[Marxism] self determination for oppressors
marvgandall at videotron.ca
Mon Oct 19 06:10:15 MDT 2009
> No, I don't consider the end of apartheid a joke-- never said any such
> thing-- but the sort of Mandela-de Klerk deal does not bring democracy, or
> secularism, or socialism.
Thanks for clarifying.
> Does anyone think the Afrikaners made this deal out of the goodness of
> hearts; a sudden burst of Christian morality?
Not I. :)
> The deal was made for
> economic reasons-- greater access to the world markets; eliminate the
> considerable financial burdens of running an apartheid state; and most
> importantly pre-empting the possibility of actual revolution and
> expropriation of property by a movement who's real strength was in the
> organizations of the miners and workers.
It either a) pre-empted the possibility of revolution, as you opine, or b)
reflected the military stalemate and the willingness, even enthusiastic
support, of the black masses, including the miners and other workers'
organizations, for a political settlement which gave them the vote and other
democratic rights, ended white rule, legalized their institutions, and gave
their party control of the government.
Even today, I doubt you'd find very few if any allies among the miners and
South African workers who - despite their disappointment with the slow pace
of progress and of many with the ANC - share your despairing view of that
agreement as, in effect, a counter-revolutionary one rather than an historic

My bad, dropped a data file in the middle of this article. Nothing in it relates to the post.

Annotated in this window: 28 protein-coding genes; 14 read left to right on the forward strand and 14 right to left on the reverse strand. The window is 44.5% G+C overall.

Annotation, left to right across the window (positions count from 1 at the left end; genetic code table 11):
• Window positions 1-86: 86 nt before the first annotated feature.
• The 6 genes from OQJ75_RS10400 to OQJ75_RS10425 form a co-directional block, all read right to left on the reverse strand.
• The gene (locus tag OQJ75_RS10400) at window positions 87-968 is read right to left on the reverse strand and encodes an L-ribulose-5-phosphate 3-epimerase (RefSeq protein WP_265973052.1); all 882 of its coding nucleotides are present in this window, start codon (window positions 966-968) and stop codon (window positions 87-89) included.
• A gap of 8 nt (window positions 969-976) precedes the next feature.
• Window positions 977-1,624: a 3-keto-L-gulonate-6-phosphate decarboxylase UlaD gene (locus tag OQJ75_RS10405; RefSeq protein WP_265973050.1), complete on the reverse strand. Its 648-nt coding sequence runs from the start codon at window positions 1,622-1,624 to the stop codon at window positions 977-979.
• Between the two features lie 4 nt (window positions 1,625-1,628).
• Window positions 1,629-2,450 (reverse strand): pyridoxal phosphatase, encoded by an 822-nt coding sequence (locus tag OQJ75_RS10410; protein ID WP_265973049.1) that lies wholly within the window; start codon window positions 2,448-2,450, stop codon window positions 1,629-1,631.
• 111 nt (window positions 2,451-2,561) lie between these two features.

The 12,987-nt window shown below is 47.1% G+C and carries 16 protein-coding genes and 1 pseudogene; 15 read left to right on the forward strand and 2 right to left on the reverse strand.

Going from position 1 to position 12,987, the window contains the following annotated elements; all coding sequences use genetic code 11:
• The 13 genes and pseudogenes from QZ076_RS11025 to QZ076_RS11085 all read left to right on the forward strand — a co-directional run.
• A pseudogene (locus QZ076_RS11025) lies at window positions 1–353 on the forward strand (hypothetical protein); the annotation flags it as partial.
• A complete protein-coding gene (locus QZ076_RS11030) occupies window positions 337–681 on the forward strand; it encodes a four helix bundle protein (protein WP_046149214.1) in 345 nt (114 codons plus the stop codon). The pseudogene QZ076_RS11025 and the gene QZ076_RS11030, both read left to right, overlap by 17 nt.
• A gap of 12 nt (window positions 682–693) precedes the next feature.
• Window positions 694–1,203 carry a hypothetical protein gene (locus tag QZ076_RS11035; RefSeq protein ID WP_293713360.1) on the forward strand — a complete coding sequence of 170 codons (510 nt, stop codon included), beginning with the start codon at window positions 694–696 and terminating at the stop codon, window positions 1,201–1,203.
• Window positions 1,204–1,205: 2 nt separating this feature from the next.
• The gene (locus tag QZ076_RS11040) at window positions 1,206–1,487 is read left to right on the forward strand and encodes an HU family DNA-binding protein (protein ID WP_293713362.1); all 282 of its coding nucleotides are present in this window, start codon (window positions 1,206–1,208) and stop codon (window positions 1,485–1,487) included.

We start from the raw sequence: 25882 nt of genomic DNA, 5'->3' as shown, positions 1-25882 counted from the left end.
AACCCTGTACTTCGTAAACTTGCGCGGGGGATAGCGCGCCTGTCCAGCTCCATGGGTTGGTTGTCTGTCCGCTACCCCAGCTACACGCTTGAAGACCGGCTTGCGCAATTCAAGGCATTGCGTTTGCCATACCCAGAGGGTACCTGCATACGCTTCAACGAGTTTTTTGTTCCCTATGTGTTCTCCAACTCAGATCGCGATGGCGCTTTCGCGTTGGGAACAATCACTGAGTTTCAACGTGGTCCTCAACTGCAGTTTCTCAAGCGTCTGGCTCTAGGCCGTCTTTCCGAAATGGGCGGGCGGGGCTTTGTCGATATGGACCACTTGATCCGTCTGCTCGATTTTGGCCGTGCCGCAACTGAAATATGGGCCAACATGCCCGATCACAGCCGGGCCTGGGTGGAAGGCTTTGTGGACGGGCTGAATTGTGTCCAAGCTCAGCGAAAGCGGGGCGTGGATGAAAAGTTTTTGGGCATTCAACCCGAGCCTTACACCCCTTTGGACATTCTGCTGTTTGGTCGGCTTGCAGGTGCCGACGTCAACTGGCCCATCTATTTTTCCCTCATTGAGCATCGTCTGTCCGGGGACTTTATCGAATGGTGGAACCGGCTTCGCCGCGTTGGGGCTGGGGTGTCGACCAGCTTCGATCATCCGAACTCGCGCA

advance which provided them with an institutional framework for further
Truth to tell, if a similar deal was struck in Palestine - the release of
Marwan Barghouti, the dismantling of the Zionist state, the unbanning of all
Palestinian parties and popular organizations, the enfranchisement of the
Palestinian masses under a new constitution, a general election throughout
Israel and the occupied territories, and the formation of a government based
on the Arabic-speaking majority - I'm certain the Palestinian masses and the
international left would similarly hail these developments as an historic
victory, even were it to be accompanied by an amnesty for the Zionist
leaders, continuing social inequality, and no immediate or appreciable
improvement in living standards.
Of course, the Palestinians, confronting stronger opponents with weaker
leadership, can at this stage only dream of a negotiated end to Israeli
apartheid, but were that to be improbably realized, I think we can agree
that you, Brasky, and Pollock would still be there denouncing it as a
sellout "pre-empting the possibility" of socialist revolution in the
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